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85% of college graduates move back home

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    #16
    I don't blame my university. But in retrospect my immediate department/college could've done a better job pointing us in the right direction. Instead, THEIR emphasis was on passing finals and doing well on a panel interview about our body of work. I had an internship the summer of my junior year but I didn't get out of it what I should've. My fault. But the big majors (accounting, engineering) always had events to match potential employers with upcoming graduates.

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      #17
      I think it is unfair to assume that because the unemployment rate is 15% - that should mean only 15% of college grads are without jobs. College grads are some of the people having the most difficult time trying to find jobs right now because there are jobs available - FOR EXPERIENCED employees. Very few junior level entry positions available and the ones that are gets tons of applicants.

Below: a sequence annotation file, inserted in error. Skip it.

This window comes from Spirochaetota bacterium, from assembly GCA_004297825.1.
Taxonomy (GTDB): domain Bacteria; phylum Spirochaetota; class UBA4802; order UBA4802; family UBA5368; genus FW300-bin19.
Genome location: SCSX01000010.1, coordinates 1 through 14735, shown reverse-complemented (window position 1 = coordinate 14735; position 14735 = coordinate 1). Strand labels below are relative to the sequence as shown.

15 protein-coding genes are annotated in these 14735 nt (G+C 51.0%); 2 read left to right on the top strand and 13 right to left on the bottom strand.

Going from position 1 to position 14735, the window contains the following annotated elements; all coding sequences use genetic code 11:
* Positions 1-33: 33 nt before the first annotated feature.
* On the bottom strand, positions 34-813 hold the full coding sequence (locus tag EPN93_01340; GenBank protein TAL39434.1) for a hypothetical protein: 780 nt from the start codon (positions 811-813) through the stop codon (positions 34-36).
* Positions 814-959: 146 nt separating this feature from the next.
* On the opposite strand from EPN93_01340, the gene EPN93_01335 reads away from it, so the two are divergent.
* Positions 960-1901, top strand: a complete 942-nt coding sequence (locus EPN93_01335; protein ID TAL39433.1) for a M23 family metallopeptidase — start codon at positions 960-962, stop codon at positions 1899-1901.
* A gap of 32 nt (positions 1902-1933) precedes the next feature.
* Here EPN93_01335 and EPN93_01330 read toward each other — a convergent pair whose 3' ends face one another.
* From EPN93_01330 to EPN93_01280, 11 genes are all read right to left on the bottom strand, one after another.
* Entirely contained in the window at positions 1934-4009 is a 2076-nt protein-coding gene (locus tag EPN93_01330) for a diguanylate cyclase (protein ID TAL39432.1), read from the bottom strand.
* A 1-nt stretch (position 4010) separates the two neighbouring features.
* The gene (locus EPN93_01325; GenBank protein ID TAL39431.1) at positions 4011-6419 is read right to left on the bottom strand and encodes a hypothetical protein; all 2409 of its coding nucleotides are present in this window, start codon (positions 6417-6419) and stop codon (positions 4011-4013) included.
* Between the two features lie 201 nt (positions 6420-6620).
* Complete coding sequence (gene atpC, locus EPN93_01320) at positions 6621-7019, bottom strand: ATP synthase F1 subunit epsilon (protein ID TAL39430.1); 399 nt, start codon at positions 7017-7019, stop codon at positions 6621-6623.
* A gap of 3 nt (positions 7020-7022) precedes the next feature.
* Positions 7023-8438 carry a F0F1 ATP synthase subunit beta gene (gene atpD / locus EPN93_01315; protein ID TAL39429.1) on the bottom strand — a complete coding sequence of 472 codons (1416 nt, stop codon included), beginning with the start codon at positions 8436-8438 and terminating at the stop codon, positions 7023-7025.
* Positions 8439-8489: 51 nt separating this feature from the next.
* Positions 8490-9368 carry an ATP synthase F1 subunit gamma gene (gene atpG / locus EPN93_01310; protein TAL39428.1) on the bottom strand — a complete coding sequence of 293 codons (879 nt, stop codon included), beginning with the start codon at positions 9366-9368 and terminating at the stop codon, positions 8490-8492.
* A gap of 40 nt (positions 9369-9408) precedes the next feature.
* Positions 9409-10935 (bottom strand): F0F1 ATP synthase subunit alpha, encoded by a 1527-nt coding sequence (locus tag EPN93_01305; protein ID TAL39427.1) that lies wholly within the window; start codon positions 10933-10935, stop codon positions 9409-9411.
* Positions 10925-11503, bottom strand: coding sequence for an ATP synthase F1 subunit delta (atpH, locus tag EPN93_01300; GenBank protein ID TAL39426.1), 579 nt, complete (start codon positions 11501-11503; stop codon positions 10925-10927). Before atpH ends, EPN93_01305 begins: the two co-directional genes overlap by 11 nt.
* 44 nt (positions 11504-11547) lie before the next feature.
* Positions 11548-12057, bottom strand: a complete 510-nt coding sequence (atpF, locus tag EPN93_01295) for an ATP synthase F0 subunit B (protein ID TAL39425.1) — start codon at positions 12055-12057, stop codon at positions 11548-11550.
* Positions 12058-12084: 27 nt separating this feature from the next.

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        #18
        I moved home after I graduated from college because my parents asked me to. My dad had hurt his shoulder and couldn't do any farm work, so they asked me if I could literally be his right hand. I was home for three months, then went to grad school. But I tell you, my older sister must have thought I was sleeping in every day and partying all night the way she thought I was "mooching" off of them. I finally had to have dad straighten her out a bit, by saying he didn't know what he would have done if I hadn't come home. They paid me $1400 for 3 months work, but I didn't have to pay for anything other than my cell phone and my gas. I didn't have much time for anything else, though!